https://conflict-backchannels.com/…/links-russia-in…/ I’ve been using some of these Back-Channels pieces as boilerplate. The the two powerful dictators — Putin and Khamenei — and the tyrant in the middle — Assad — may be making a statement about their natural right to exist as they do: colonel, president, emperor, ayatollah, or tyrant. As criminals do, they’re refusing the authority of powers other than themselves; they’re acting fully without compassion or empathy for others, except, perhaps those favored through their patronage; and, as the malignant among narcissists do, they’re putting on a show using a simple self-serving script, “Assad vs The Terrorists”.
In the time-honored ways of the tyrannical, each has “exceeded limits” by practically any standards (save those of ISIS, perhaps), plundered their own states, and reveled in their own glory surrounded by those who cooperate in their madness.
In business, feudal arrangements involving inner circles, private and proprietary methods, and profit seem a confirmed part of how we do things. With “state capitalists” — in Putin’s own words, “New Nobility” — why should the possession of power and wealth prove different?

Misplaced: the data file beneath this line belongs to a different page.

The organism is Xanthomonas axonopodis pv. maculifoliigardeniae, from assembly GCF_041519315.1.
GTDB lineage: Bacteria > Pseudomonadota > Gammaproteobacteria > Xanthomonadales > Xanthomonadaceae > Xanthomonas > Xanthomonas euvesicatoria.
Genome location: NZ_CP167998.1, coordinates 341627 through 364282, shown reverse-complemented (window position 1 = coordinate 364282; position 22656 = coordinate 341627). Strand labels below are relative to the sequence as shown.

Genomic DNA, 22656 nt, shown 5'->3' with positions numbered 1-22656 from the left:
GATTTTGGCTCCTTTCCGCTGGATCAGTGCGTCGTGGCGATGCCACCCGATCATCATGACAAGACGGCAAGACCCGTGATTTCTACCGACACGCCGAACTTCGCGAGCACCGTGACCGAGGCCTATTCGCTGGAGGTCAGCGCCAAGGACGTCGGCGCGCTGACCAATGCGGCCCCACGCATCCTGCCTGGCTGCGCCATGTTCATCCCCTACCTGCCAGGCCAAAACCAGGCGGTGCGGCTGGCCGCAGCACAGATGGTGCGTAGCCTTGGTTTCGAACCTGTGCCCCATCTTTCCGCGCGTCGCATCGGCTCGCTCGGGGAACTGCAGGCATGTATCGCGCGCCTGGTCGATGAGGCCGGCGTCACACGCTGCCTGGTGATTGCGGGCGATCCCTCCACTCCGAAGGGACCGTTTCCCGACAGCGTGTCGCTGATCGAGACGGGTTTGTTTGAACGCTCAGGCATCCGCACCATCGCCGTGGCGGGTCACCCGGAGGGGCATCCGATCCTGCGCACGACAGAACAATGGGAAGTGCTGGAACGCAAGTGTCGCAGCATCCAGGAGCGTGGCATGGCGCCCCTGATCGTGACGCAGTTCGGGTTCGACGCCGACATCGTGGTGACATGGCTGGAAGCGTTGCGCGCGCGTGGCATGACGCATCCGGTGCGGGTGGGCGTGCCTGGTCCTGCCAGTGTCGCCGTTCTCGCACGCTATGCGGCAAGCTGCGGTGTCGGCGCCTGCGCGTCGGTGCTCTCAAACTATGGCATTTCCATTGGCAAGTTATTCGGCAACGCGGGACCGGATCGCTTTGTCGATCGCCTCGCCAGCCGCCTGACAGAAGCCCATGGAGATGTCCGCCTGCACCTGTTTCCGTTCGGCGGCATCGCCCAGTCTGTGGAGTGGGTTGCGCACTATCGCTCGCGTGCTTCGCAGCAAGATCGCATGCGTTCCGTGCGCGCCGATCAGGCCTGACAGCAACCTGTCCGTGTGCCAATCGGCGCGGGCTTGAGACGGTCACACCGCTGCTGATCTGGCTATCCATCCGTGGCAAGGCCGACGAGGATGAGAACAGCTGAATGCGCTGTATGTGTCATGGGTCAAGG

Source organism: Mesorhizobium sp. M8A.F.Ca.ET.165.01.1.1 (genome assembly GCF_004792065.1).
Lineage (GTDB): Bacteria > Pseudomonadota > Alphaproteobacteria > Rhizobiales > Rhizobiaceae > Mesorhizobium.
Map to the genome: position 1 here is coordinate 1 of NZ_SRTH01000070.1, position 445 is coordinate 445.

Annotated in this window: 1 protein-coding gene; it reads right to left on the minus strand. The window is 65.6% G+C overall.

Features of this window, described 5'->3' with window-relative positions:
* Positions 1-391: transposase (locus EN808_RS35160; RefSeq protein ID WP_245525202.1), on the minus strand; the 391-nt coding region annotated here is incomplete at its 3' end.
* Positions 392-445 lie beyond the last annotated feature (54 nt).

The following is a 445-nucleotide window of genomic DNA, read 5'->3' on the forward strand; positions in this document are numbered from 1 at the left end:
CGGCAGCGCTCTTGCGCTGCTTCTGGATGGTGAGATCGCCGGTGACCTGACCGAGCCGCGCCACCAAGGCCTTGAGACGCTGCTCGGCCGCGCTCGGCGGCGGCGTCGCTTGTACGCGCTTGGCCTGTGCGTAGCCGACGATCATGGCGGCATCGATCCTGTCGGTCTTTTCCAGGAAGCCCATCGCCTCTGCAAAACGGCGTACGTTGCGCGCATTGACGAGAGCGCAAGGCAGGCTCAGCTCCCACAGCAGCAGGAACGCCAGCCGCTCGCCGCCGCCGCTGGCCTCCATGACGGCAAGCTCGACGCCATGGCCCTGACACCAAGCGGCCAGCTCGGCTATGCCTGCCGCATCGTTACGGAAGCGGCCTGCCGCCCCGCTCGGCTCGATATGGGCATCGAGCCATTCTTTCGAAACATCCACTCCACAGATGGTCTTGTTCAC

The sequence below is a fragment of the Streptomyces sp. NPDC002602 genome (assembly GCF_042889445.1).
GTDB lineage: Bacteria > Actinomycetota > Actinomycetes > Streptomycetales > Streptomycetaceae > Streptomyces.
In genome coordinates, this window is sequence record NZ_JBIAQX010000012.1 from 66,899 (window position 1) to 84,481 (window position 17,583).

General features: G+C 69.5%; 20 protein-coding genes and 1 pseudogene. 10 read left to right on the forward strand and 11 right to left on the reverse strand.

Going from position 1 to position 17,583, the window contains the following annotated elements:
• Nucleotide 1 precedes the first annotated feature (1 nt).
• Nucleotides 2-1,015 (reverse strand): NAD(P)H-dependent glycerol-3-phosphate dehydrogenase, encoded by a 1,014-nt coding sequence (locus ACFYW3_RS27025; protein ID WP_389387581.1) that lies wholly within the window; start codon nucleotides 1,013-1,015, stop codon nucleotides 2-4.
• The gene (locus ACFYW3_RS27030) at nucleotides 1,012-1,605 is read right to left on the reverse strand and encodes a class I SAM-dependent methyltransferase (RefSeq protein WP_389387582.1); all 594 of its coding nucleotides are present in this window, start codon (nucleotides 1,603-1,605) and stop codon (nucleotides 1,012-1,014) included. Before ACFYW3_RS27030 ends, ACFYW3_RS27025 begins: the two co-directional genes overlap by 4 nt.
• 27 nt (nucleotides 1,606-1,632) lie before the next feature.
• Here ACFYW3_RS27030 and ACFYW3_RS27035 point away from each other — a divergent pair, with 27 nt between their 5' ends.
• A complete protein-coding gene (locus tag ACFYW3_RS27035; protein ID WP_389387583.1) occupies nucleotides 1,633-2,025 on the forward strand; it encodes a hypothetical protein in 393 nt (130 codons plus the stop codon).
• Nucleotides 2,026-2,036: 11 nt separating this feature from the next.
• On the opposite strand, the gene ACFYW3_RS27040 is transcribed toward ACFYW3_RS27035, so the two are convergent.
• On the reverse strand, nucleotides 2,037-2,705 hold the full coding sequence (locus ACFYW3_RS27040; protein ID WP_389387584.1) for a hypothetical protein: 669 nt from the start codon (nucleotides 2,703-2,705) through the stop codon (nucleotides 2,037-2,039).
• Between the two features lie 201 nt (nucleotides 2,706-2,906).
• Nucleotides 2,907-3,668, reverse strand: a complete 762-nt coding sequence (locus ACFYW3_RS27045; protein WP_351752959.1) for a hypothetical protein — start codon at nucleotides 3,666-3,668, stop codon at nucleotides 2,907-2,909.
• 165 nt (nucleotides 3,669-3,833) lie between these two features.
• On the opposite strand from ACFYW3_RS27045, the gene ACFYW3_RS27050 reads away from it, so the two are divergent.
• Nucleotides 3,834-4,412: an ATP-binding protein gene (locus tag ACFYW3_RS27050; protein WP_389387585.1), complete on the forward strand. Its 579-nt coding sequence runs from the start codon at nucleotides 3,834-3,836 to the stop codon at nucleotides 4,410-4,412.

I don’t think these kinds of guys stop until stopped. There are few avenues of appeal to humanity or sentiment (Putin was spending about $50 billion on Sochi while Assad was preferentially bombing his moderate opposition and large noncombatant communities: no funds were applied for the general relief of Syrians caught in this version of Hell).
The thread starter: a CBS This Morning video:
Posted to YouTube 9/29/2015.
Plainly, and even if representing a post-Soviet neo-feudal Russian, President Putin, as unkind as language may be to him, is himself a power with whom to be reckoned. How that has had to have been approached may speculative, but, certainly, caution has been a large part of it. In 1991, when the Soviet dissolved itself, NATO and the Russian People had had in mind a different kind of Russia. The Cold War then seemed over — and it should have been over.
Behind each state government and system, democratic or despotic, exists an array of winners and losers, insiders and outsiders, privileged and needy. Each government handles the business of life, justice, and fate differently. Where the democratic open societies cultivate the distribution of political power along with the cultivation of individual ability and private fiefdom (we call them “businesses”), the medieval leadership concentrate power in the Great Leader and related favored and privileged insiders (for whom a “loyal lie” most certainly trumps “an inconvenient truth” — the child’s story, “The Emperor’s New Clothes”, always applies). The transitioning of such societies seems to have to come from within (as much has played out in British history) and probably will, but with the Big Red Tantrum Button — the unspeakable in latent power — always close by, change may have to come about indirectly and slowly.
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